How could there be no responsive records? The Drake Group requested videoskype or Facetime interviews with the provosts from the 17 universities that said there were no responsive records. None would agree to be interviewed. The interview offer stands, not only to those provosts but also to all provosts in the ACC, Big 10, Big 12, PAC 12 and SEC conferences. One possible reason for the lack of records from the chief academic officer is how universities have delegated the responsibility of academic oversight when it comes to college athletics. The University of Arizona tells the Drake Group the president of the university “has delegated all of the university’s athletic compliance responsibilities to the Office of General Counsel.”

The University of Kentucky says the Drake Group has a “fundamental misunderstanding” of how universities monitor athletic integrity. UK says that responsibility falls not to the provost but to the Faculty Athletic Representative.

Gerald Gurney at the University of Oklahoma strongly disagrees. Dr. Gurney is the past president of the Drake Group and the co-author of Unwinding Madness: What Went Wrong With College Sports and How to Fix It. He has spent a career analyzing the conflicts and problems caused by the intersection of academics and big-money sports. He calls Faculty Athletic Representatives “anything but the representatives of the faculty.”

Most (80%), says Gurney, are presidential appointees who are afraid to make waves. Gurney describes Faculty Athletic Representatives as “guardians of the interests of the athletic department.”

The door to it all is what Gurney describes as the “original sin of intercollegiate athletics.” It all starts, says Gurney, with admissions. Universities have the college entrance exam scores of all incoming athletes, and Gurney cautions any athletes having an ACT English/Verbal score less than 17 will have precisely what Mary Willingham witnessed first hand: college students who can’t read college level material. The result is obvious. Says Gurney, “if you can’t read, you cannot be successful, it’s not possible, you (the student athlete) can’t make up that deficiency.” Gurney says the combination of low reading ability, college classes and the demand for athletes to stay eligible is the perfect recipe for academic fraud. North Carolina State University provided the number of men’s basketball and football players admitted in the last five years who had an ACT test score less than 17.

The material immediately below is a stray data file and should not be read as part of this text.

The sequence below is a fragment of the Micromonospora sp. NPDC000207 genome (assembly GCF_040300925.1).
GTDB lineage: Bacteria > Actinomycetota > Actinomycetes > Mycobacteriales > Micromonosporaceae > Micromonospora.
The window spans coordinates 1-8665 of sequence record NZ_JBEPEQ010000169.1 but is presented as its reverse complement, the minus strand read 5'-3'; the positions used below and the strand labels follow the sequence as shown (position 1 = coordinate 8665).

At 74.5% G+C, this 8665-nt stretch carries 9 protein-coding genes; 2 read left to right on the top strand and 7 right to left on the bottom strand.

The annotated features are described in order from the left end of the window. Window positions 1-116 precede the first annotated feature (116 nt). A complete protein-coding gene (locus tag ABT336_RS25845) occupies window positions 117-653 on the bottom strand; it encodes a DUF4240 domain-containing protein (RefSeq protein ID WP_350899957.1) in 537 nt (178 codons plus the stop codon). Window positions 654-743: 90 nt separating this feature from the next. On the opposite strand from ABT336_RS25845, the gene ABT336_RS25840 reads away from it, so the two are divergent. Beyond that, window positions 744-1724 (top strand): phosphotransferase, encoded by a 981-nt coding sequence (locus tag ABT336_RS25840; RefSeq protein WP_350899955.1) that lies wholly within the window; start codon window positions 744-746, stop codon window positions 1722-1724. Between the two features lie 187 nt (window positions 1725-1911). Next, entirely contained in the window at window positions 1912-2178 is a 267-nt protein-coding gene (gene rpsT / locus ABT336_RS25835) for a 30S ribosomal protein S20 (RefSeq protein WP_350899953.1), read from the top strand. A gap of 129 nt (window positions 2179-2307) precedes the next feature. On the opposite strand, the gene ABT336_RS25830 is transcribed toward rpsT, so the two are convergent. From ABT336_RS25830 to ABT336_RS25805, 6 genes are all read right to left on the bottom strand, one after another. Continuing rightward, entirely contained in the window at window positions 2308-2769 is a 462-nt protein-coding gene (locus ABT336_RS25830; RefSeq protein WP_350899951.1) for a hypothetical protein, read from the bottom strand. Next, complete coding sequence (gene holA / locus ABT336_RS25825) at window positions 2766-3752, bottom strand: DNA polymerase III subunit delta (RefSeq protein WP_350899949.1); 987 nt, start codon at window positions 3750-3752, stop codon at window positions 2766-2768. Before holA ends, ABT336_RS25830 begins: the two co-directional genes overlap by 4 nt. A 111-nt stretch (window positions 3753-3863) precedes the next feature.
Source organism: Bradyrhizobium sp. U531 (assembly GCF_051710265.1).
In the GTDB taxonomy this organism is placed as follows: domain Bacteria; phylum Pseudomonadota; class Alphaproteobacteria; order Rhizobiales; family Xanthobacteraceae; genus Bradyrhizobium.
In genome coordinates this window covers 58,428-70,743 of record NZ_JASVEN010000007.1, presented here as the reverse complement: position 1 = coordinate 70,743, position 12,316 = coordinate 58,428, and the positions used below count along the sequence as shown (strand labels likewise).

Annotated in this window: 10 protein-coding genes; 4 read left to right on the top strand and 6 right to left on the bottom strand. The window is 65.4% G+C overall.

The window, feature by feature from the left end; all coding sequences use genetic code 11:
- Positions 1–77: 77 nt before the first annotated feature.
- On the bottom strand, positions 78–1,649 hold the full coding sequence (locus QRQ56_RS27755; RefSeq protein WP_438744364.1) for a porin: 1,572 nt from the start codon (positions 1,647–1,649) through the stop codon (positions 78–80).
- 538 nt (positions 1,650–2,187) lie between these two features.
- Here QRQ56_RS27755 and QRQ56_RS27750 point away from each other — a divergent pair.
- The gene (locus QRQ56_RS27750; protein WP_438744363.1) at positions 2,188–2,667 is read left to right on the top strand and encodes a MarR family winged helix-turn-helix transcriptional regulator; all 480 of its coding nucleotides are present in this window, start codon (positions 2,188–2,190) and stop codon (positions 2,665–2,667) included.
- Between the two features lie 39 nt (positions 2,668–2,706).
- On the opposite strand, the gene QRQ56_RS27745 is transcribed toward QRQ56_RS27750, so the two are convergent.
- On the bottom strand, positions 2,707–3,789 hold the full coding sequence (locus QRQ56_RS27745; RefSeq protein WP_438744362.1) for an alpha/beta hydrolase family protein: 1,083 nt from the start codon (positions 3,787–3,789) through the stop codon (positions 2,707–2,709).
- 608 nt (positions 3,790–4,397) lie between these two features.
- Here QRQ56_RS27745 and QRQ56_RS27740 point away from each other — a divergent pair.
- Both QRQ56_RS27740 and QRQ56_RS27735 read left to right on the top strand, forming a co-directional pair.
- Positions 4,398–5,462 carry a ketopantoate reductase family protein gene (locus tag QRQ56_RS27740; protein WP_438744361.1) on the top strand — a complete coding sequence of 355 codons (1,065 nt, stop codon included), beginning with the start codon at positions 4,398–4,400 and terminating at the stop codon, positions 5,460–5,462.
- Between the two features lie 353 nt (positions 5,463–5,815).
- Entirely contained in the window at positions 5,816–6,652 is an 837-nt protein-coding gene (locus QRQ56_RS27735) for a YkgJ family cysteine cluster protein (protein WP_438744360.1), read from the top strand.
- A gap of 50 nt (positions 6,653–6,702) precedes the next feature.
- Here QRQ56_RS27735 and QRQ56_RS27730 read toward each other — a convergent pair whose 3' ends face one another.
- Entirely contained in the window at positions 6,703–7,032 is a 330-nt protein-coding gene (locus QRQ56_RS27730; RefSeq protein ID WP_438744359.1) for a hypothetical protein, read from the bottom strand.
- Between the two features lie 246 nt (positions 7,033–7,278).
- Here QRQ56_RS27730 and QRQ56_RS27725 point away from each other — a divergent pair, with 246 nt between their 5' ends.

The Drake Group did not request budgets. But it appears that at Division I universities, the department spending more resources on academic support than any other is the athletic department. The University of Florida sent the Drake Group more than 5,000 pages of material. The University of Florida says it provides student athletes more than 21,000 hours of tutoring. It also collects data on all courses taken, all grades and all grade changes in daily updated databases.



North Carolina State is proud of the academic support it provides athletes saying, “We believe NC State is a national model for academic integrity and support relating to student-athletes.” Its organization chart shows just how many people are dedicated to athletic academic support.

Of those few universities responding to the Drake Group, there were some interesting suggestions. At the University of Kansas, the Academic Review Committee recommends getting the names of every student athlete “who received a grade change to retain eligibility.”

At Texas Tech, a consulting group hired to examine the athletic program recommends buying better quality cameras for the video-monitored study area in order to check for academic misconduct.


With scores of majors and hundreds of classes, how is it possible that so many athletes end up in the same major? Gerald Gurney says it’s by design, that athletes in the money-sports (football and basketball) get funneled into the “majors of least resistance,” adding that athletes get steered to friendly courses with friendly professors for one reason: “to keep them eligible.”